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94% of UK's social housing tenants face financial pains

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94% of UK's social housing tenants face financial pains

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Published by Max Salsbury for 24dash.com in Housing and also in Communities

94% of UK's social housing tenants face financial pains 94% of UK's social housing tenants face financial pains

The mass majority of the UK's social housing tenants have faced some kind of financial difficulty in the past six months, shocking new research has found.

With a massive 94% having to deal with financial woes of some description, the research by independent community interest company Money Saving Movement (MSM) revealed that 43% of tenants have struggled with household essentials.

And tenants don't view their social landlords as a primary source of help, with 10% saying they would approach their bank for help, compared with only 5% who would talk to their housing association.

MSM claims that its research "adds further weight to a growing body of evidence" that low-income households are bearing the worst brunt of the financial crisis, as well as the resultant recession.

With the cost of living having risen 25% since 2008, low income households are now also facing an average extra yearly cost of £1,280.

For the 13 million people living below the poverty line in the UK, these added expenses can mean the difference between living on the breadline, or being pushed over the edge into damaging debt-spirals, MSM has warned.

Fionn Travers-Smith, MSM's co-founder and spokesperson, said: “For those living in lower income households, the reality is that life today is the hardest it has been in a generation. While jobs offering decent pay or decent hours are scarce, families and individuals are struggling to afford even the basics to get by.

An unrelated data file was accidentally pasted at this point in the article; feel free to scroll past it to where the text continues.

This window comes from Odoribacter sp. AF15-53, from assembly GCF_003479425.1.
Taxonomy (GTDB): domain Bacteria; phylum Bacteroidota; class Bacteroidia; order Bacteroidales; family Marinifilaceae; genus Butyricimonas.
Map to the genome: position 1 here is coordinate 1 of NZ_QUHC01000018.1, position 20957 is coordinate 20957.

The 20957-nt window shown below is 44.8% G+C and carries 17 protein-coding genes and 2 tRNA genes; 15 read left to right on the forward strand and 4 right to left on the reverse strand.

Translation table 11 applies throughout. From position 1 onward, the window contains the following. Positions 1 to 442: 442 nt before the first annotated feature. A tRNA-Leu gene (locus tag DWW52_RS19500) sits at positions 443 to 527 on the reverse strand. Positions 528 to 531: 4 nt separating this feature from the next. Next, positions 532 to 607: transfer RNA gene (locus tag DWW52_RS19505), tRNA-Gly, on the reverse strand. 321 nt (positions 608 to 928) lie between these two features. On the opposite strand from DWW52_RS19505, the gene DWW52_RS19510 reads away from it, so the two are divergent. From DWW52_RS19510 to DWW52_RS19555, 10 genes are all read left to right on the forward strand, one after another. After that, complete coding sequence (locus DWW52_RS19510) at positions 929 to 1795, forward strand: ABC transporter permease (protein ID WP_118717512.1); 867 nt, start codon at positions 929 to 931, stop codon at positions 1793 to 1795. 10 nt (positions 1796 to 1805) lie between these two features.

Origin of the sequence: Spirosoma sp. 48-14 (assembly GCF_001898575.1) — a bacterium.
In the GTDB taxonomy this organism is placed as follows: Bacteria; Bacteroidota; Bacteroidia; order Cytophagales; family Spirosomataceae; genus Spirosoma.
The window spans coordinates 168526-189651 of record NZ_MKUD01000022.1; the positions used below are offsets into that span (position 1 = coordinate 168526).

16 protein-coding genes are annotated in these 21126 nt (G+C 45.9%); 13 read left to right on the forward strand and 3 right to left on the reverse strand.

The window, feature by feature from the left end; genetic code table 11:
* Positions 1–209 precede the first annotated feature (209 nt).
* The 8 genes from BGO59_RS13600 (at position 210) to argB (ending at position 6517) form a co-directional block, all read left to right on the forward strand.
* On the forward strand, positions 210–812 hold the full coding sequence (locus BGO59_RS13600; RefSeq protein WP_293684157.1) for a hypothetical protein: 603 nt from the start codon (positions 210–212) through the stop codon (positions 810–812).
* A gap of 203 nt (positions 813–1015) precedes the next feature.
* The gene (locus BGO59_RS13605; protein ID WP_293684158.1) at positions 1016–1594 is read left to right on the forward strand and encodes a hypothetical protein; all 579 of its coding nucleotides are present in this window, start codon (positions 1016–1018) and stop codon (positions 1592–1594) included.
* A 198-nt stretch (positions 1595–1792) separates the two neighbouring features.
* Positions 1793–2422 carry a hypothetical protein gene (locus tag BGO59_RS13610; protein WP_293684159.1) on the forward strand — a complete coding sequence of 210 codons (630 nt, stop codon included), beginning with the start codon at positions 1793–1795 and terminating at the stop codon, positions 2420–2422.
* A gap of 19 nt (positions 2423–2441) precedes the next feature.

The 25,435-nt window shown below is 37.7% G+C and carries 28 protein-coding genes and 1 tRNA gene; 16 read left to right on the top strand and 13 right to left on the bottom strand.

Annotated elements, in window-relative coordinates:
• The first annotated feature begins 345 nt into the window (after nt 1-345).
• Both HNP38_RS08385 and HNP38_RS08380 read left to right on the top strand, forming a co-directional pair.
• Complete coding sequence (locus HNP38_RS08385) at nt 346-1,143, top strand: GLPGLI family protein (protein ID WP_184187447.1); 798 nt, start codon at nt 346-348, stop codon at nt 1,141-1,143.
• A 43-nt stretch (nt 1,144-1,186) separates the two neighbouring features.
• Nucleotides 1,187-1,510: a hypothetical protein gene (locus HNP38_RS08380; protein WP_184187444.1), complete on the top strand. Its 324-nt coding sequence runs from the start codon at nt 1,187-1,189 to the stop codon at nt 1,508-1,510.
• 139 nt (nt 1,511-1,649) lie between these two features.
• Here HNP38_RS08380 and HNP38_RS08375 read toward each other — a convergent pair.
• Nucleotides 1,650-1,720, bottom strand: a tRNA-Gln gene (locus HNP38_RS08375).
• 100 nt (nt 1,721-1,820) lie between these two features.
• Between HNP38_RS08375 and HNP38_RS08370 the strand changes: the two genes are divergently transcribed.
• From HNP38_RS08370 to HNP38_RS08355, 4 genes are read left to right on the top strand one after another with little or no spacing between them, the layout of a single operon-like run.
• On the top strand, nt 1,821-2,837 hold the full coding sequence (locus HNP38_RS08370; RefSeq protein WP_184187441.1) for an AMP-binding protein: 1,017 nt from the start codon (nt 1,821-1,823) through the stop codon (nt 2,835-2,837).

"With limited financial provision provided to those in poverty and support services often not getting through to the right people at the right time, families and individuals are constantly forced to make dire decisions between getting ripped off or living in deprivation.”

MSM says that, with 3.7 million English households living in social housing, and almost half of those earning a low income, financial difficulties for low-income households could prove a "serious problem" for social housing providers.

Though MSM says that many housing associations are working to mitigate the issues and do provide a variety of support services to their tenants, the company has warned that further looming social security cuts will cost those in poverty an average extra £2,744 a year.

“There is a financial crisis brewing amongst social housing residents in the UK, and the sad fact is that with the government’s planned cuts to social security, things are only likely to get worse before they get better,” added Fionn Travers-Smith.

“Payday loans are being used for rent, unpaid bills are stacking up behind the sofa, and ringing phones are being left unanswered in case it’s debt collectors on the other end.

“Forward-thinking social housing providers are working extremely hard to support their residents through these tough times, and today’s figures show the urgent need for those services. What’s clear, though, is that these vital services must be expanded, with more innovation and cross-sector collaboration encouraged in supporting social housing residents’ financial health & general wellbeing.”

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